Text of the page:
Religion in the Republic of Ireland

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Religions in the Republic of Ireland (2016)[1]

  Catholic Church (78.3%)
  Other Christians (1.6%)
  None (10.1%)
  Islam (1.3%)
  Other religions (2.6%)
  Unspecified (2.6%)
The Christianisation of Ireland is associated with the 5th-century activities of St. Patrick.

The predominant religion in the Republic of Ireland is Christianity, with the largest church being the Catholic Church. The Constitution of Ireland says that the state may not endorse any particular religion and guarantees freedom of religion.

In the 2016 census, 78.3% (3.5 million) of the population identified as Catholic which is 209,220 fewer than 6 years earlier in 2010 when the percentage stood at 88%.[2]

The next largest group after Catholic was "no religion". 10% of the population had no religion according to the census.[3] This was a 73.6% increase from 2011[4]

The second largest Christian denomination, the Church of Ireland (Anglican), declined in membership for most of the twentieth century, but has more recently experienced an increase, as have other small Christian denominations. Other significant Protestant denominations are the Presbyterian Church in Ireland, followed by the Methodist Church in Ireland. The country's Orthodox Christians, Hindus and Muslims populations have experienced significant growth in recent years, due chiefly to immigration, with Orthodox Christianity being the fastest growing religion in Ireland.[5][6]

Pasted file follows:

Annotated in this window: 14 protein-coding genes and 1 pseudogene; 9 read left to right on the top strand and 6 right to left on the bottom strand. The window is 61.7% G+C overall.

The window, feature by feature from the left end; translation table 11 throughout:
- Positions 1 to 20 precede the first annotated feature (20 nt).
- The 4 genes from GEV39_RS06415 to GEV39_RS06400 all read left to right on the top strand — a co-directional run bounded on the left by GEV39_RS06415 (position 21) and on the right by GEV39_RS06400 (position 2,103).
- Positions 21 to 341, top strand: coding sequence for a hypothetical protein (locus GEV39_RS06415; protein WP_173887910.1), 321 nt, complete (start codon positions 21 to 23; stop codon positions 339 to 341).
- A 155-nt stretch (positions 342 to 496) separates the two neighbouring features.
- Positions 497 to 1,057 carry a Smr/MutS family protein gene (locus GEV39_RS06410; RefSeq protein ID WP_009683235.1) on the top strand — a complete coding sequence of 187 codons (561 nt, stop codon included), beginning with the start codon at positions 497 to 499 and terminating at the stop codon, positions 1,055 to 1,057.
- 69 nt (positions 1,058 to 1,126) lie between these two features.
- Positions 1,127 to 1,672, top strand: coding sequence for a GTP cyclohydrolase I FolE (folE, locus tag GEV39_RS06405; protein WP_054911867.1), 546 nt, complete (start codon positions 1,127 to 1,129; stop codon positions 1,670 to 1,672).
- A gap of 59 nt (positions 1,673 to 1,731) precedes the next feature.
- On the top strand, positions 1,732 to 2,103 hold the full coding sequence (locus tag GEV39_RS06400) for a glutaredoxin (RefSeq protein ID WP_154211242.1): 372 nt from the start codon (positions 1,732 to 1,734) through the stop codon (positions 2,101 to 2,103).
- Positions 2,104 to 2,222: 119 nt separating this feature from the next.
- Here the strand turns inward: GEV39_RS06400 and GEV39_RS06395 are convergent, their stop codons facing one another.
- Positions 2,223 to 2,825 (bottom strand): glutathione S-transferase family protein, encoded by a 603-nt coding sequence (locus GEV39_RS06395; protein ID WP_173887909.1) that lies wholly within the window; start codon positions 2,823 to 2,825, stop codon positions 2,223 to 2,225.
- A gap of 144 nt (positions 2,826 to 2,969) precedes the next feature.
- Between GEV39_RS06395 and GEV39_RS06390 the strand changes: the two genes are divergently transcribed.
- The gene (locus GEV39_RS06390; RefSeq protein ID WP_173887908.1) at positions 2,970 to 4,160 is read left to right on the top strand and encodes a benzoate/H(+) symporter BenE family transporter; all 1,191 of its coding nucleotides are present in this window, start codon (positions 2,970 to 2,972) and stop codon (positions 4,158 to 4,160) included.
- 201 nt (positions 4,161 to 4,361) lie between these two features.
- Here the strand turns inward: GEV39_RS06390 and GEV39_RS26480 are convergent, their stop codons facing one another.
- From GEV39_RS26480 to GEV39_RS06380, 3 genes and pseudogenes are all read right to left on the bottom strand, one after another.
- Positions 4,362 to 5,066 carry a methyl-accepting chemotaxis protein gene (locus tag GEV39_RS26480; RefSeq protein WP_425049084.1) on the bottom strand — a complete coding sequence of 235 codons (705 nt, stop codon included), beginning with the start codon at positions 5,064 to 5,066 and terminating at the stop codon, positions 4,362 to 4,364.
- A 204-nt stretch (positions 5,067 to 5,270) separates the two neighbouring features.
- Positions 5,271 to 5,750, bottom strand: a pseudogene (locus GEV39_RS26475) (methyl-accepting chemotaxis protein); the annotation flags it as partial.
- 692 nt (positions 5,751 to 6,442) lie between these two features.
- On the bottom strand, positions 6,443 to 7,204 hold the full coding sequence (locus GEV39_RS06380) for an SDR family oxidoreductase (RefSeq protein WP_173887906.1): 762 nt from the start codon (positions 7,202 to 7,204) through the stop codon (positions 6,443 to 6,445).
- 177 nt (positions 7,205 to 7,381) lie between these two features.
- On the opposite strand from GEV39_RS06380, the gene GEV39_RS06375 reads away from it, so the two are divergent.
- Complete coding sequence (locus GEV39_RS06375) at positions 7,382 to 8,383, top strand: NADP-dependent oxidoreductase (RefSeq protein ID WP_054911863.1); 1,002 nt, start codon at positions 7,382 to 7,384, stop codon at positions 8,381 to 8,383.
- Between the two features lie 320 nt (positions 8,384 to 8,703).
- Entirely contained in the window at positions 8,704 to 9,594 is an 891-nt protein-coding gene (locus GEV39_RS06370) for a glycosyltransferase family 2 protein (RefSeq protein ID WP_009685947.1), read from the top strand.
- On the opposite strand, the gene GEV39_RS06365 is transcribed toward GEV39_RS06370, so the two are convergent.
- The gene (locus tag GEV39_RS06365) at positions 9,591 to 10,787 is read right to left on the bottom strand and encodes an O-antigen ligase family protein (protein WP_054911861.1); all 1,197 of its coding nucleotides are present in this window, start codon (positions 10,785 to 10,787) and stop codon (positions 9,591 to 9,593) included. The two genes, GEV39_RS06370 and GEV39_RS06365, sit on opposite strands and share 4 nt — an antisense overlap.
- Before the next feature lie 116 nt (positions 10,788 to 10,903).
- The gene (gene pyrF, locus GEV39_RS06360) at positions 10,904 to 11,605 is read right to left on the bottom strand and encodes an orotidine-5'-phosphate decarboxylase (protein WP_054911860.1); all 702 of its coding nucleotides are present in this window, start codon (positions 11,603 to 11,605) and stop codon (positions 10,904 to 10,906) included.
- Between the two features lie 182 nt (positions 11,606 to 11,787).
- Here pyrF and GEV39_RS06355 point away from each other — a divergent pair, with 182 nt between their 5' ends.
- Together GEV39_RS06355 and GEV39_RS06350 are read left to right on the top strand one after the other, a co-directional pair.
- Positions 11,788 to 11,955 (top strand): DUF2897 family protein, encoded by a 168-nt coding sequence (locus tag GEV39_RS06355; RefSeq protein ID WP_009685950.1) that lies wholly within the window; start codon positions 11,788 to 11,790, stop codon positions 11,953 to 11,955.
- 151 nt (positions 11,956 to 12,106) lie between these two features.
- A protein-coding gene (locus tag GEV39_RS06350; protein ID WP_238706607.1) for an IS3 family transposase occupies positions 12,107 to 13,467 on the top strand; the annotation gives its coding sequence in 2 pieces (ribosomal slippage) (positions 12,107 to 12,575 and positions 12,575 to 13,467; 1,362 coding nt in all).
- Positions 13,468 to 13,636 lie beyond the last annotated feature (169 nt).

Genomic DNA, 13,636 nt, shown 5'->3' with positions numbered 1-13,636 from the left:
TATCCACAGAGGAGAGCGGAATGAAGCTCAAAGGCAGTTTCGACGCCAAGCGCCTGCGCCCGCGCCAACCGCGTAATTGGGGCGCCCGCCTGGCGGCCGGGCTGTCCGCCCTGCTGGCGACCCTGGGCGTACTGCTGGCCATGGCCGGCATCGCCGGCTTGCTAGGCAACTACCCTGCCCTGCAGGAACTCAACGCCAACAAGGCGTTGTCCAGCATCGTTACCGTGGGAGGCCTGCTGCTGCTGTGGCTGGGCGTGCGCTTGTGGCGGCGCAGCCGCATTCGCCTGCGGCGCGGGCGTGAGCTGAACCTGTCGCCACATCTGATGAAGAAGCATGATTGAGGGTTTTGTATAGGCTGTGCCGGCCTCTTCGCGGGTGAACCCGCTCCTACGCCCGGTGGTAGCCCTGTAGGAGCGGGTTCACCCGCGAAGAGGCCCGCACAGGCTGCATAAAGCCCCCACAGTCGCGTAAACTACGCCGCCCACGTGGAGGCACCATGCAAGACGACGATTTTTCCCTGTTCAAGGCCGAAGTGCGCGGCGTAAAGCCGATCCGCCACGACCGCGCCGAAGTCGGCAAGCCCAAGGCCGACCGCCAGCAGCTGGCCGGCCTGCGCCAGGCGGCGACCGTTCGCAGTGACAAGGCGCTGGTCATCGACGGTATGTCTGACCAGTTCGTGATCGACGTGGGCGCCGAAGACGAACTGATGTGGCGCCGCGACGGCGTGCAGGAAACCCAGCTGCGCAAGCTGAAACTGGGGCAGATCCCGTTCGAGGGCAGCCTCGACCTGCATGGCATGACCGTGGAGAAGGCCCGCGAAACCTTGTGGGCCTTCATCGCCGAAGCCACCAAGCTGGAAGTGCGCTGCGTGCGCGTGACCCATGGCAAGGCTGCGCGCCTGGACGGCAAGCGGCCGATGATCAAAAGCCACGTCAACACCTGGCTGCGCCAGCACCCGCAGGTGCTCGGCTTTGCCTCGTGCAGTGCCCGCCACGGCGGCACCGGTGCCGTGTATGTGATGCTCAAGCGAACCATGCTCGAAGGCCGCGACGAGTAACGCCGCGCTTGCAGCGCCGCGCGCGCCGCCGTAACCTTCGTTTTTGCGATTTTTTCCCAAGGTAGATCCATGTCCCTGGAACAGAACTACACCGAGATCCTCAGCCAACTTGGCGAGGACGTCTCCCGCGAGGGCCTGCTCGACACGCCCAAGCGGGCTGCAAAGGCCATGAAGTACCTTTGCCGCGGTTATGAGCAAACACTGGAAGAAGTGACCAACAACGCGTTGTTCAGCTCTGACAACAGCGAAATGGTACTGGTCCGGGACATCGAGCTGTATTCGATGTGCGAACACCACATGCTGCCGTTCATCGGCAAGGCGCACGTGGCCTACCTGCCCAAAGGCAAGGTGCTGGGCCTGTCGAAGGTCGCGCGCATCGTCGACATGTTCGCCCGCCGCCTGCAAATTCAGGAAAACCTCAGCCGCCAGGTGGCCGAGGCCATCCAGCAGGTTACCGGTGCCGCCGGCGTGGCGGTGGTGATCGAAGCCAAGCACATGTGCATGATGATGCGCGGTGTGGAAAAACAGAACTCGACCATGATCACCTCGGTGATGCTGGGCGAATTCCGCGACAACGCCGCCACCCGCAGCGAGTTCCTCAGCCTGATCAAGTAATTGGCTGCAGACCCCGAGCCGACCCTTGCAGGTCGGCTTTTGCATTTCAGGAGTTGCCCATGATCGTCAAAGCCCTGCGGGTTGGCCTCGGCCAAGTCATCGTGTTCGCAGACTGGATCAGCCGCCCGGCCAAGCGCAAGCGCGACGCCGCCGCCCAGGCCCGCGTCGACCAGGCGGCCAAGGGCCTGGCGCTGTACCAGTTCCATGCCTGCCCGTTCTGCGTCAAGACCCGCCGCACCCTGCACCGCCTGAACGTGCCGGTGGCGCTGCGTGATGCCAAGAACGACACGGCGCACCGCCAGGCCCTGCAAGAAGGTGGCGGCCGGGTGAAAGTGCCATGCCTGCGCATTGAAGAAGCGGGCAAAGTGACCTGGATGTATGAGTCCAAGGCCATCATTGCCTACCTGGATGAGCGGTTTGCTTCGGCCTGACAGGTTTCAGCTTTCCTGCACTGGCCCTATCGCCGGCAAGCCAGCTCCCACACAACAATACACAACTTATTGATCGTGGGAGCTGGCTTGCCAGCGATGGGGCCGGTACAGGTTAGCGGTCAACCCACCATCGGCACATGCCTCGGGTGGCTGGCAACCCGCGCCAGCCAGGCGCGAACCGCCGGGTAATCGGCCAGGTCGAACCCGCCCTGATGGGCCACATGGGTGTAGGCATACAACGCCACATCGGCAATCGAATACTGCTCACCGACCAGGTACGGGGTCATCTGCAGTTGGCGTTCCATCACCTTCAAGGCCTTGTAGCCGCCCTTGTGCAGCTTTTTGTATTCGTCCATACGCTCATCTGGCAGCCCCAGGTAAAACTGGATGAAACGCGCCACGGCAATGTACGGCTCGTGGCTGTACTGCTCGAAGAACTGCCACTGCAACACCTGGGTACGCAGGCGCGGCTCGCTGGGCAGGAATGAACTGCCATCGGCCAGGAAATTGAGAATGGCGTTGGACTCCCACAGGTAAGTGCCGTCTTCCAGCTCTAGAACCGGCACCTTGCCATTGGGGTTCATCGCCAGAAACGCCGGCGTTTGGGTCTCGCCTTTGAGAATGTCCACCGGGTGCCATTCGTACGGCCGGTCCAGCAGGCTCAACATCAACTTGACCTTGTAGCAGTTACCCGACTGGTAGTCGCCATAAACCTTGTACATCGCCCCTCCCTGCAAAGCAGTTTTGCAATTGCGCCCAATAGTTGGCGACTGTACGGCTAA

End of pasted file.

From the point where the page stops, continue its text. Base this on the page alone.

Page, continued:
Politics[edit]

St. Patrick's Cathedral in Dublin, the National Cathedral of the Church of Ireland (part of the Anglican Communion).

Originally, the 1937 Constitution of Ireland gave the Catholic Church a "special position" as the church of the majority, but also recognised other Christian denominations and Judaism. As with other predominantly Catholic European states, the Irish state underwent a period of legal secularisation in the late twentieth century. In 1972, the article of the Constitution naming specific religious groups, including the Catholic Church, was deleted by the fifth amendment of the constitution in a referendum.

Article 44 remains in the Constitution. It begins:

The State acknowledges that the homage of public worship is due to Almighty God. It shall hold His Name in reverence, and shall respect and honour religion.